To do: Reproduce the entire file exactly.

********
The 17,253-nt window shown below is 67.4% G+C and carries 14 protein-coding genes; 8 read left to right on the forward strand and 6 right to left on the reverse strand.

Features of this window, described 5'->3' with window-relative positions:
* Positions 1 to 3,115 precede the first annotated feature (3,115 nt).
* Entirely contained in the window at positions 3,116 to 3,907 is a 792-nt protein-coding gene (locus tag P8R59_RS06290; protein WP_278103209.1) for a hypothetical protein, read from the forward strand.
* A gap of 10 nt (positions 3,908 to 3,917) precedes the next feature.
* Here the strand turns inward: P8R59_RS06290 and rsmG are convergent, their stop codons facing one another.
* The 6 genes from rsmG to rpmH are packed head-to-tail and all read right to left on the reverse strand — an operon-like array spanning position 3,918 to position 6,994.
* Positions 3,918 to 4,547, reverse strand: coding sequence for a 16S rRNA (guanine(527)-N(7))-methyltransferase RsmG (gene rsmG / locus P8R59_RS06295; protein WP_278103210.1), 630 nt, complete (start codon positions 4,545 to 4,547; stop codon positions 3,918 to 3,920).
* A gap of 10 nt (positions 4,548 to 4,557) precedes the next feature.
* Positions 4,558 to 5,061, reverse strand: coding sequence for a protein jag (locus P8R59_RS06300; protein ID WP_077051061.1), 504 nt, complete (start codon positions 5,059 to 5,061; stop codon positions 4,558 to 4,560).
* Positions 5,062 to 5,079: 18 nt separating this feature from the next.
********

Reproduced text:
The 17,253-nt window shown below is 67.4% G+C and carries 14 protein-coding genes; 8 read left to right on the forward strand and 6 right to left on the reverse strand.

Features of this window, described 5'->3' with window-relative positions:
* Positions 1 to 3,115 precede the first annotated feature (3,115 nt).
* Entirely contained in the window at positions 3,116 to 3,907 is a 792-nt protein-coding gene (locus tag P8R59_RS06290; protein WP_278103209.1) for a hypothetical protein, read from the forward strand.
* A gap of 10 nt (positions 3,908 to 3,917) precedes the next feature.
* Here the strand turns inward: P8R59_RS06290 and rsmG are convergent, their stop codons facing one another.
* The 6 genes from rsmG to rpmH are packed head-to-tail and all read right to left on the reverse strand — an operon-like array spanning position 3,918 to position 6,994.
* Positions 3,918 to 4,547, reverse strand: coding sequence for a 16S rRNA (guanine(527)-N(7))-methyltransferase RsmG (gene rsmG / locus P8R59_RS06295; protein WP_278103210.1), 630 nt, complete (start codon positions 4,545 to 4,547; stop codon positions 3,918 to 3,920).
* A gap of 10 nt (positions 4,548 to 4,557) precedes the next feature.
* Positions 4,558 to 5,061, reverse strand: coding sequence for a protein jag (locus P8R59_RS06300; protein ID WP_077051061.1), 504 nt, complete (start codon positions 5,059 to 5,061; stop codon positions 4,558 to 4,560).
* Positions 5,062 to 5,079: 18 nt separating this feature from the next.